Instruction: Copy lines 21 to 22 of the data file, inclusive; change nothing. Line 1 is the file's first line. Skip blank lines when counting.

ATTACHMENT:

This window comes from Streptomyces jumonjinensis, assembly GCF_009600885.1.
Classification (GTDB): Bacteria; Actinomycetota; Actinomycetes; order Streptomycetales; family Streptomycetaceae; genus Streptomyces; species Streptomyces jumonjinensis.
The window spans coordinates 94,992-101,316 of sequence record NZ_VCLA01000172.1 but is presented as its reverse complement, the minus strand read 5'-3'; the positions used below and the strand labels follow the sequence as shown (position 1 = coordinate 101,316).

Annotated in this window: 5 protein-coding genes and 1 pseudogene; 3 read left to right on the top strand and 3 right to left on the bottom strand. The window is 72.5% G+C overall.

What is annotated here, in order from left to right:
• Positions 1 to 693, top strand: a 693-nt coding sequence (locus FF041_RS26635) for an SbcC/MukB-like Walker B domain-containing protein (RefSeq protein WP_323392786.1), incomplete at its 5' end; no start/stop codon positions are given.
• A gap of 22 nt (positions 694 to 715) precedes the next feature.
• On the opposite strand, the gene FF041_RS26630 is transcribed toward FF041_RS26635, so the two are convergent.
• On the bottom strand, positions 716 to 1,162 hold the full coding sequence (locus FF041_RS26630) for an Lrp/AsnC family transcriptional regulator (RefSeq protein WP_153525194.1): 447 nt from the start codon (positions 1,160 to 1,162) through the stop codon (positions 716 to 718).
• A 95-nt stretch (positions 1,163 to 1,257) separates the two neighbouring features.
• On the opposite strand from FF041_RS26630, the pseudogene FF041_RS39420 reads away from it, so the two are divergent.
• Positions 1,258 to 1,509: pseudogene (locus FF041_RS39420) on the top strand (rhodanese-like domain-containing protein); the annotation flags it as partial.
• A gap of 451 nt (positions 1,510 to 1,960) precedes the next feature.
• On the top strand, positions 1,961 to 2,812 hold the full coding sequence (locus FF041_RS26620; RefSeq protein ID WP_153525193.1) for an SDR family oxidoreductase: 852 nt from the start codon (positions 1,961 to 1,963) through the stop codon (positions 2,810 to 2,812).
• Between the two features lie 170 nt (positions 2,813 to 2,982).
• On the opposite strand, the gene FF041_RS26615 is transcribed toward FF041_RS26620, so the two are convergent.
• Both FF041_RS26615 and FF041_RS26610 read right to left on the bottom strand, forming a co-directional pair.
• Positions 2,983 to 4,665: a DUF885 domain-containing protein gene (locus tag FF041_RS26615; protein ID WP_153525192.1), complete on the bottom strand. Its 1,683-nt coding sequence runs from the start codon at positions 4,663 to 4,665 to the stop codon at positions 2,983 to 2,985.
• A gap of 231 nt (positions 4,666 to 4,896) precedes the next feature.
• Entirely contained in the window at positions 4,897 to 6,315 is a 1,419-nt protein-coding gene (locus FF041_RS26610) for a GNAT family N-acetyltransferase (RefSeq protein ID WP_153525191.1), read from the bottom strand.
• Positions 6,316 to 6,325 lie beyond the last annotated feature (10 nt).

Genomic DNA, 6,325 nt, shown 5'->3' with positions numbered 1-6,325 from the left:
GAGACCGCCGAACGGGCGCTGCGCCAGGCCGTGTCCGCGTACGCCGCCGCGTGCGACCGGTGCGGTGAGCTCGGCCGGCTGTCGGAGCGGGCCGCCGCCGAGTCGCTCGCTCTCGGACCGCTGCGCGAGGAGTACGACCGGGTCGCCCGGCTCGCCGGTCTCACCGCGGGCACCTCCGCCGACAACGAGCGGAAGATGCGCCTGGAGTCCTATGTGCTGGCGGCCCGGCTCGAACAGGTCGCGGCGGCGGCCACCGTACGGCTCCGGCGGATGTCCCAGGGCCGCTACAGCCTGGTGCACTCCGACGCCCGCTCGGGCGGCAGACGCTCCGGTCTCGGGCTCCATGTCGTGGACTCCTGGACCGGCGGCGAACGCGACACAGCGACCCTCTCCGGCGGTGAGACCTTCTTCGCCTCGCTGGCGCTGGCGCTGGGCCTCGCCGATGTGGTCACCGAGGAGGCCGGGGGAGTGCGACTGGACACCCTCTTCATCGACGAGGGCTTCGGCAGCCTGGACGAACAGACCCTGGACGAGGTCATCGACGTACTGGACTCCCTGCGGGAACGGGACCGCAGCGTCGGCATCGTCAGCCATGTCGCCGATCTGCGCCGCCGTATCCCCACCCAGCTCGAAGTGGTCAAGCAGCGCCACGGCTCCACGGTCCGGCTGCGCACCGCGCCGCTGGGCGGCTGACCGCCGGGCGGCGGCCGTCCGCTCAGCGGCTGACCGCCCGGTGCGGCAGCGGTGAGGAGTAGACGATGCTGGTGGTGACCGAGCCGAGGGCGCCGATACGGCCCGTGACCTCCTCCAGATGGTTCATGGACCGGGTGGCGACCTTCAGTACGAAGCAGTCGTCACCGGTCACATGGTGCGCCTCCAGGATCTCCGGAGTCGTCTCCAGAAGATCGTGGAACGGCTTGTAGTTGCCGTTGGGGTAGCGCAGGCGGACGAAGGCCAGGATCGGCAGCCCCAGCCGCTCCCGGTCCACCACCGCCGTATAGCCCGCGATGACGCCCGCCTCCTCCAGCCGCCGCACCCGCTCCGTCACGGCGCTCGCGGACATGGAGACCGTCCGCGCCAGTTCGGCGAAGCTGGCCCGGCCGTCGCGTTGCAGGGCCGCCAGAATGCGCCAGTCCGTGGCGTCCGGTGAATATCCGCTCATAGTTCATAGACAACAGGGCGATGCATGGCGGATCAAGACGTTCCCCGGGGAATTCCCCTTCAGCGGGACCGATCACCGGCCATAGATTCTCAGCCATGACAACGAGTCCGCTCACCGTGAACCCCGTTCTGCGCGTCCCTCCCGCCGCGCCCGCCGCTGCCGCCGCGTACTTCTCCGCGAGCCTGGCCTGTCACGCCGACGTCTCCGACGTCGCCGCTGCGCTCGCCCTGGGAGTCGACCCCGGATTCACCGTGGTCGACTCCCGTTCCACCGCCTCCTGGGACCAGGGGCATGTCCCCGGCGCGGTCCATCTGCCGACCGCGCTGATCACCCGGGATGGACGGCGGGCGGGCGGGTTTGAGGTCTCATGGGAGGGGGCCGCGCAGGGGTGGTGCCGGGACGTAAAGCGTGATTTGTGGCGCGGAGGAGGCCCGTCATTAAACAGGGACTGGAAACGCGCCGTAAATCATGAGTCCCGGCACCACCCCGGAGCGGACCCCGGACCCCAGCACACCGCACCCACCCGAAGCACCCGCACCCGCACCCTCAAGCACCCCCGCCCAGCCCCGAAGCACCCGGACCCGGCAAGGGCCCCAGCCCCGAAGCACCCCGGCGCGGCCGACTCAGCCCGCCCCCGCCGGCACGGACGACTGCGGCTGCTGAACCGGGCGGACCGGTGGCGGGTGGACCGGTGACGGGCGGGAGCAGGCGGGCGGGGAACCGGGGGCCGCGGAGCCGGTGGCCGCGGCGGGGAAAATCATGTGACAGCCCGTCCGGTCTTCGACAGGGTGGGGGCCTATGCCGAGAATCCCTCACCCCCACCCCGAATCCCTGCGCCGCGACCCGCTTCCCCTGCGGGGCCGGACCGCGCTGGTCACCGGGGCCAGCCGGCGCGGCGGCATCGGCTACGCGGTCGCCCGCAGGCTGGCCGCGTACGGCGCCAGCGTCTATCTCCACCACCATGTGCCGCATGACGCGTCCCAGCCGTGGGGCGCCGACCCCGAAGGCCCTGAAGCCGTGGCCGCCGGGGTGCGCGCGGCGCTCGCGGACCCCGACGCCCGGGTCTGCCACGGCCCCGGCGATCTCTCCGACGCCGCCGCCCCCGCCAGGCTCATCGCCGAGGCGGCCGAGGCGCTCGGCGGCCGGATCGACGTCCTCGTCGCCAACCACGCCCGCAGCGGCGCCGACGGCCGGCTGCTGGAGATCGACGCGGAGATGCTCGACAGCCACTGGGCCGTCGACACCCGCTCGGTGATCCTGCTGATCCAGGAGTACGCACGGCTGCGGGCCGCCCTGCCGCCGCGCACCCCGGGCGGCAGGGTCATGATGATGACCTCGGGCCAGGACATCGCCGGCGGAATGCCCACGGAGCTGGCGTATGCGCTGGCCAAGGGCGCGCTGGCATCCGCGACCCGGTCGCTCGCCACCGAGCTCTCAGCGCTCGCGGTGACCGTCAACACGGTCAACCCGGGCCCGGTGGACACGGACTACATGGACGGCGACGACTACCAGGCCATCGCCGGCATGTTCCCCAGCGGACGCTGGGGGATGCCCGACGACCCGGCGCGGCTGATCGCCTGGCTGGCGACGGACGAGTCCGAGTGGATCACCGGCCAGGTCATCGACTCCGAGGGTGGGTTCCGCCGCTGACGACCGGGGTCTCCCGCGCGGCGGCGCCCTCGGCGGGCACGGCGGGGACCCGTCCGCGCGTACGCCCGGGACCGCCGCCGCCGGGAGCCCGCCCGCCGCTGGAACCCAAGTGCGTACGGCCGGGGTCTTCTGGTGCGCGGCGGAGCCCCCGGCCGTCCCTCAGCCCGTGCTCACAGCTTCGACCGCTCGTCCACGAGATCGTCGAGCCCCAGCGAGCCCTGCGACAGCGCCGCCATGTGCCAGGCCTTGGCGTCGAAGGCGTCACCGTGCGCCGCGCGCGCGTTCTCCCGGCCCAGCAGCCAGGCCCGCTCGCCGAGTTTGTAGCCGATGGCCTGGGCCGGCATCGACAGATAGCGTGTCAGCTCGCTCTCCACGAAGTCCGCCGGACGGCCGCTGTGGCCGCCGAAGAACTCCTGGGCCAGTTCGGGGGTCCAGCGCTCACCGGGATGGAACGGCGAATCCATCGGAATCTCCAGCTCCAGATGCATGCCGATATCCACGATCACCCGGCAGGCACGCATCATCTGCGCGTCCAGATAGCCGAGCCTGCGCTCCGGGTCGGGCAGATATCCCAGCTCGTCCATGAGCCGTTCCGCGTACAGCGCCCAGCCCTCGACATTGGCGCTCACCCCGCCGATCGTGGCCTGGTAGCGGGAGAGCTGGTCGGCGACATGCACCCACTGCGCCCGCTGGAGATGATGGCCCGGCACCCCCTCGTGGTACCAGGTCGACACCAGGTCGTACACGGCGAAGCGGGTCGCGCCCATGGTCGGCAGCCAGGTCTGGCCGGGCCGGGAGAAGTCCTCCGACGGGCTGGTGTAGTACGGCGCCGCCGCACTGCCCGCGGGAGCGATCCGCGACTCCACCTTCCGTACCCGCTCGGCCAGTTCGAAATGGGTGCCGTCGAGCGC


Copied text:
• Positions 6,316 to 6,325 lie beyond the last annotated feature (10 nt).

Genomic DNA, 6,325 nt, shown 5'->3' with positions numbered 1-6,325 from the left: